Trains have digital signs that are written in English and Kanji and will announce the upcoming stop in English and Japanese on the overhead speaker system. If you are new in town, try a simple route until you warm up and gain confidence.
Tokyo's most prominent train line is the JR Yamanote Line, a loop line which connects Tokyo's multiple city centers. The city's 13 subway lines are operated by two companies and run largely inside the Yamanote circle and the areas around Ginza and Shitamachi, but if you’re willing to walk a few blocks, the JR will take you almost any place you want to go.
A whole variety of day passes is available for the Tokyo area, however, most of them are overpriced and/or not very practical because they do not cover all of Tokyo's train and subway lines. Consequently, single tickets or prepaid cards usually come cheaper, especially if you plan your city sightseeing in a geographically wise way.
Prepaid IC cards are generally the recommended way to get around Tokyo. Prepaid cards don't give you any discounts over single tickets, but they provide convenience as you can ride virtually any train or bus in Tokyo with just a simple swipe over a card reader. They can also be used to make quick purchases at a constantly increasing number of shops in Tokyo (and across the country).Two types of IC cards are available for purchase in the city: Suica cards at JR stations and Pasmo cards at non-JR stations.
The Lay of the Land
Tokyo is a very large city, dominating a rather small country. Located to the eastern center of an island country, Tokyo is not far from water, but isolated enough to be protected from the sea.
There is no specific downtown—there are so many districts that you will always need a bi-lingual map. It helps to study the map once you know where your hotel is located so you can get a feel for where the major districts are in relationship to your hotel.
The best way to learn the basics of Tokyo geography is to look at a subway map – find one online www.tokyometro.jp. This map may at first just seem like a maze of colors and spaghetti, but it also demonstrates the box like structure of the city and the way the various parts interconnect. Find your hotel and work to get to destinations without having to change lines.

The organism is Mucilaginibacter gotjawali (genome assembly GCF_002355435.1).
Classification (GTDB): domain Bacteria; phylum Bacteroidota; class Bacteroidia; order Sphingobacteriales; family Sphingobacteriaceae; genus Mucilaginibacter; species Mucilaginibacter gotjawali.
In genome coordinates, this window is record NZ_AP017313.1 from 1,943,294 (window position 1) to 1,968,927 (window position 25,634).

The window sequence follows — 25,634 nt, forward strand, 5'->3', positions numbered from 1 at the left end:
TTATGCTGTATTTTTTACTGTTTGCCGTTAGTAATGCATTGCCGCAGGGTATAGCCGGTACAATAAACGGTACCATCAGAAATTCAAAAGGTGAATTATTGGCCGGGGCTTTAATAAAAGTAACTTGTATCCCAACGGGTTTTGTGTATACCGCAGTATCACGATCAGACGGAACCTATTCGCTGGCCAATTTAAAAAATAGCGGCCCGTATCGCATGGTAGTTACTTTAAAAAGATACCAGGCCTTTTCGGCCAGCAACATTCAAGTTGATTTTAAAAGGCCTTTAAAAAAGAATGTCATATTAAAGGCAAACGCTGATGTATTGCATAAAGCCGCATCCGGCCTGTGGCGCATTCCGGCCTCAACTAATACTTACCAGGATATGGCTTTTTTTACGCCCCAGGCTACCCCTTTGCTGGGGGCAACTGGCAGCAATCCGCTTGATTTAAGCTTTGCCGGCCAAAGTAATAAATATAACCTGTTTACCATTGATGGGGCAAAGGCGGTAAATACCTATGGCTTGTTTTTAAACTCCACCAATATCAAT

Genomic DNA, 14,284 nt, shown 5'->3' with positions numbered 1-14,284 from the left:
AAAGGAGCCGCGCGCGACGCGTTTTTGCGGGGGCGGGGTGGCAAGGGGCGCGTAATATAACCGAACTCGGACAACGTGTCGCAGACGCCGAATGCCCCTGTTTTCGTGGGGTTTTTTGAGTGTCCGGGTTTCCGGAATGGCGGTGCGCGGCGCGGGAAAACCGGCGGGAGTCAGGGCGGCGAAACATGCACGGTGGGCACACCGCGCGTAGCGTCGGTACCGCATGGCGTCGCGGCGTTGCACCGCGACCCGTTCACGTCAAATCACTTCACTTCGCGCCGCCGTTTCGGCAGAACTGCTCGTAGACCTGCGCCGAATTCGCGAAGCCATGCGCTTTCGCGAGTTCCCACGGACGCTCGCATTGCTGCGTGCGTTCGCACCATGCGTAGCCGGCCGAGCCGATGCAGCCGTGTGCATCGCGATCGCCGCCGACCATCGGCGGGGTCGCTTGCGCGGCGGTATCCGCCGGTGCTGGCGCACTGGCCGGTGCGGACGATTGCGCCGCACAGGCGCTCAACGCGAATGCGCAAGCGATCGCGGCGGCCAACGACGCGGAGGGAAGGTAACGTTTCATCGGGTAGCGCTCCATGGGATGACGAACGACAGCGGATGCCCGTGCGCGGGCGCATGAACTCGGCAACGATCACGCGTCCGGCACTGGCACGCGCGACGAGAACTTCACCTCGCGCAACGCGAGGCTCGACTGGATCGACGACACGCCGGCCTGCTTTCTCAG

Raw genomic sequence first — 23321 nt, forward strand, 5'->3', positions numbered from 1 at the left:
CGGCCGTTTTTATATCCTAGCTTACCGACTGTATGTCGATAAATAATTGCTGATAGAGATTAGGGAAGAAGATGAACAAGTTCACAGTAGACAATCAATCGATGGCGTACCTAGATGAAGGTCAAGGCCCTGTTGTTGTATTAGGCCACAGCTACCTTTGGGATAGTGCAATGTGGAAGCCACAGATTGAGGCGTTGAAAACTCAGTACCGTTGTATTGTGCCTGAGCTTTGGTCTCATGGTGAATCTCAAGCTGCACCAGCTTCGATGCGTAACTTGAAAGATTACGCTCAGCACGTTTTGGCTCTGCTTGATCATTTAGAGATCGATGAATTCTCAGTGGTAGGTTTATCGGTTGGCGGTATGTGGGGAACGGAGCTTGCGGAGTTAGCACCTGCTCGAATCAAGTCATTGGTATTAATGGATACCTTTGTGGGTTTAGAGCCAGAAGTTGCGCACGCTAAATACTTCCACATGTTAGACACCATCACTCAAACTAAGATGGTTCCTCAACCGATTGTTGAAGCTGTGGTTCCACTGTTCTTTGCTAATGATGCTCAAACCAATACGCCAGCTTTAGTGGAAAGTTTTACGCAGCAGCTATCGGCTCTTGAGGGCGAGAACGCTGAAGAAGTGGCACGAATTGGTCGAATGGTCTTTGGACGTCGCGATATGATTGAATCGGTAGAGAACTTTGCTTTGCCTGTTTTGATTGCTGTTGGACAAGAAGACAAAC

Because there are so many subway lines, a specific district may be served by many lines with odd (to you) station names. However, there is invariably one station in that area that bears the name of the area, such as Ginza, Ueno or Akihabara. These will help you, uh, get oriented. Once you are in the station and looking to exit, various stairwells will be marked with directions or the chome (block) so that if you know you want to go to Ginza 4 chome, you can look for the proper exit which enables you to exit exactly where you want to be.
Understand that most of Tokyo was destroyed in World War II; buildings take on street addresses from when they are built, so the numbers do not go in order. It’s not unheard of for one block to have buildings that range in age over a period of 500 years. The oldest building will have the lowest street number; the newest, the highest. But only Google Maps can know what’s what.
For this reason, almost every store business card and web site will provide a map. Taxis with GPS can sometimes spend less time getting lost, but Lost in Tokyo is a general condition. Very few people you stop on the street to help with directions will speak English adequately. Soooooo:
· The part of the street address that ends with ‘ku’ (per above) tells you the prefecture;
· The part of the address marked with ‘chome’ (two syllable word) indicates the block. The best known chomes are Ginza, 1-9. Don’t you wish Fifth Avenue was divided up like this? In Tokyo, the chome will be crucial to getting where you want to go.
Two other descriptive words that are good to know, and are often woven into directions are bashi (bridge) and torii (gate).
Directions will also be easier to follow if you learn to count to five in Japanese, because so many subway stops and addresses have the chome in English letter but in Japanese words, such as ni ,ishi, or san—one, two, three.